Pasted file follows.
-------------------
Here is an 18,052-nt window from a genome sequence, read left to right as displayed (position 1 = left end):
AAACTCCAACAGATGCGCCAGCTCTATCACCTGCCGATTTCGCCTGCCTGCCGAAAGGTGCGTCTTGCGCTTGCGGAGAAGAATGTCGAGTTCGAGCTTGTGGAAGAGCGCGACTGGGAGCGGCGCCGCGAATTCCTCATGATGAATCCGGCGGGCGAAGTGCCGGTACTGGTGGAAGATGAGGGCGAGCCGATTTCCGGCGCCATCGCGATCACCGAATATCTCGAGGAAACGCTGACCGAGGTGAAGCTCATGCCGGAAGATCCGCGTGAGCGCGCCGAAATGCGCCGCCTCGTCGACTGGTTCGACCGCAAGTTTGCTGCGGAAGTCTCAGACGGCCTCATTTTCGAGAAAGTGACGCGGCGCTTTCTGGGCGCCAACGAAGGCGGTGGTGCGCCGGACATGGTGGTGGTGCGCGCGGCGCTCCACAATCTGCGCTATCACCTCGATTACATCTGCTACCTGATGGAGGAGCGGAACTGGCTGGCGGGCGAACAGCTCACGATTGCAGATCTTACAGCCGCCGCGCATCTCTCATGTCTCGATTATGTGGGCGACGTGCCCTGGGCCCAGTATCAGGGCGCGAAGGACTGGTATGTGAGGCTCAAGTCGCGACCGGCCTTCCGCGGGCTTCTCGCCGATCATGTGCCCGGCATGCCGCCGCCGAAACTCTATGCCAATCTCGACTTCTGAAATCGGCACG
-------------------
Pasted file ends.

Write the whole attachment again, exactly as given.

Here is an 18,052-nt window from a genome sequence, read left to right as displayed (position 1 = left end):
AAACTCCAACAGATGCGCCAGCTCTATCACCTGCCGATTTCGCCTGCCTGCCGAAAGGTGCGTCTTGCGCTTGCGGAGAAGAATGTCGAGTTCGAGCTTGTGGAAGAGCGCGACTGGGAGCGGCGCCGCGAATTCCTCATGATGAATCCGGCGGGCGAAGTGCCGGTACTGGTGGAAGATGAGGGCGAGCCGATTTCCGGCGCCATCGCGATCACCGAATATCTCGAGGAAACGCTGACCGAGGTGAAGCTCATGCCGGAAGATCCGCGTGAGCGCGCCGAAATGCGCCGCCTCGTCGACTGGTTCGACCGCAAGTTTGCTGCGGAAGTCTCAGACGGCCTCATTTTCGAGAAAGTGACGCGGCGCTTTCTGGGCGCCAACGAAGGCGGTGGTGCGCCGGACATGGTGGTGGTGCGCGCGGCGCTCCACAATCTGCGCTATCACCTCGATTACATCTGCTACCTGATGGAGGAGCGGAACTGGCTGGCGGGCGAACAGCTCACGATTGCAGATCTTACAGCCGCCGCGCATCTCTCATGTCTCGATTATGTGGGCGACGTGCCCTGGGCCCAGTATCAGGGCGCGAAGGACTGGTATGTGAGGCTCAAGTCGCGACCGGCCTTCCGCGGGCTTCTCGCCGATCATGTGCCCGGCATGCCGCCGCCGAAACTCTATGCCAATCTCGACTTCTGAAATCGGCACG